Skip to main content

Making Waves

Thanks to NASA-developed technology, this UCF alum’s company is working to achieve clean water globally.

Every day when ecoSPEARS CEO and co-founder Sergie Albino ’03 walks into his office in Altamonte Springs, Florida, he is reminded of his mission, displayed prominently on the wall: “We imagine a world where every human being has access to clean water, clean food and clean air.”

What some may consider unattainable, the aerospace engineering alum — who was named among the Orlando Business Journal’s 2021 CEOs of the Year — has a solution to help make that world a reality.

Since he started ecoSPEARS in 2017 with exclusively licensed technology from NASA, Albino and his team design and develop sustainable methods to extract and eliminate polychlorinated biphenyls (PCBs), dioxins and other persistent toxins from the environment permanently. Many of them ended up in our soil and waterways because until they were banned in 1979, PCBs were legally used in everyday goods.

According to the World Health Organization (WHO), “More than 90% of human exposure to dioxins is through the food supply, mainly meat and dairy products, fish and shellfish. … Dioxins are highly toxic and can cause reproductive and developmental problems, damage the immune system, interfere with hormones and also cause cancer.” WHO predicts that by 2025, half of the world’s population will be living in water-stressed areas.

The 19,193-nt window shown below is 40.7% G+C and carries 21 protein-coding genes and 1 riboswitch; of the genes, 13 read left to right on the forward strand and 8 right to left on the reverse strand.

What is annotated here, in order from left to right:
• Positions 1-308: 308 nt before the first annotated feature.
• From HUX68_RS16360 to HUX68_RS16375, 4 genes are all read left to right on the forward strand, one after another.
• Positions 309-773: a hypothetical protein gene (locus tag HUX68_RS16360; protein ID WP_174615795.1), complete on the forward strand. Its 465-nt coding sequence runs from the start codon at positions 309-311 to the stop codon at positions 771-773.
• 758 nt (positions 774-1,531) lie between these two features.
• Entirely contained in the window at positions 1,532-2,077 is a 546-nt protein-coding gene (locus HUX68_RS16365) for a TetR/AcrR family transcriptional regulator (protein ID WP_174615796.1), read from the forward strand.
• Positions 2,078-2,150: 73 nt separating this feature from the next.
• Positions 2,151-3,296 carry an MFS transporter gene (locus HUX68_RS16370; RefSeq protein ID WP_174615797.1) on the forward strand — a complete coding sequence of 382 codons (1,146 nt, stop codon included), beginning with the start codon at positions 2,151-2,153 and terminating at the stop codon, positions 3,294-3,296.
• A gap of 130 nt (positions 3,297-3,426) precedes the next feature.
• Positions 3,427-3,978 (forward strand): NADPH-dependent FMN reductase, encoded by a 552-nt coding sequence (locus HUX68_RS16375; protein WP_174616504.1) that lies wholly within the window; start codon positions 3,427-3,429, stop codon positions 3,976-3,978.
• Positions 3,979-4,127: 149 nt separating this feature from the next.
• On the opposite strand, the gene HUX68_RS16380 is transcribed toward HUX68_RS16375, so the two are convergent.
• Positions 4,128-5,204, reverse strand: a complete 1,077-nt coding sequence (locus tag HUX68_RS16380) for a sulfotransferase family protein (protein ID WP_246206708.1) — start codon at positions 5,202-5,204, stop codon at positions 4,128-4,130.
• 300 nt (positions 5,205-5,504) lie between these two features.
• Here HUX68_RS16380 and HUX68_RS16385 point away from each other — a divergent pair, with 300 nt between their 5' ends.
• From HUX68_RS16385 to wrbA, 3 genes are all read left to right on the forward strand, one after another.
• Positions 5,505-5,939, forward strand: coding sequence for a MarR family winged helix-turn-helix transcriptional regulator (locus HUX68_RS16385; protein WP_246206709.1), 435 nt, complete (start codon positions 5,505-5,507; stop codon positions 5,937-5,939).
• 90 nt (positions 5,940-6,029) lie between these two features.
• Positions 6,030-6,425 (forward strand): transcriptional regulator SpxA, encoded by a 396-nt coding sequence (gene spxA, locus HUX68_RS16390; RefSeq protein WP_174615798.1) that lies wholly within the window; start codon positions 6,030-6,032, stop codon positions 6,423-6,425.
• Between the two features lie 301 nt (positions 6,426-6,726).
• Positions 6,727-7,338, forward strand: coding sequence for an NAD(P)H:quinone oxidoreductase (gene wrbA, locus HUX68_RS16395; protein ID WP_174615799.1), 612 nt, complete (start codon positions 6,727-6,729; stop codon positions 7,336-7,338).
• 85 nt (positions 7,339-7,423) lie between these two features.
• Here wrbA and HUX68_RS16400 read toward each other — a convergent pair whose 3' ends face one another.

As a UCF student, Albino interned at Kennedy Space Center (KSC), where he later ended up as a payload hardware engineer. While working there and pursuing his MBA from Rollins College, he met KSC environmental engineer Jackie Quinn and UCF alumni Phil Maloney ’07 ’13PhD and Robert DeVor ’03 ’08PhD, who eventually invented the SPEARS (Sorbent Polymer Extraction and Remediation System) technology.

“I thought the SPEARS technology had a lot of legs,” Albino says. “[What piqued my interest] was the challenge of … solving a world mission of clean water.”

The SPEARS technology uses clusters of plastic spikes filled with ethanol to absorb toxins. The spikes are then pressed into the sediment where they can stay until remediation levels are achieved — even if that takes years — before they are removed, and the harmful toxins are responsibly destroyed on-site using UV or chemical destruction of the contamination.

“We aren’t choosing options that would further create contamination,” Albino says. “We would never want to trade off clean water or clean soil for clean air. That’s not the right path.”

The company, which has 12 full-time employees and six interns — many of whom are Knights — has run pilot tests in California, Hawaii, Guam, Washington and Sweden.

While the SPEARS technology is specific to sediment remediation in bodies of water, the company has since expanded its efforts to soil washing remediation (ecoTERRA) as well as industrial wastewater and groundwater remediation (ecoCUBE).

“I would love to see this company grow to be a tool for change in the world when it comes to health and public safety, the environment, and sustainability,” Albino says.

sergie albino headshot


Sergie Albino ’03

The Pitch

Green and sustainable technology for a cleaner environment


NASA-developed technology, co-invented by UCF alumni Phil Maloney ’07 ’13PhD and Robert DeVor ’03 ’08PhD


EIA Social Enterprise Fund, Kirenaga Partners and Northwestern University

Where you can find it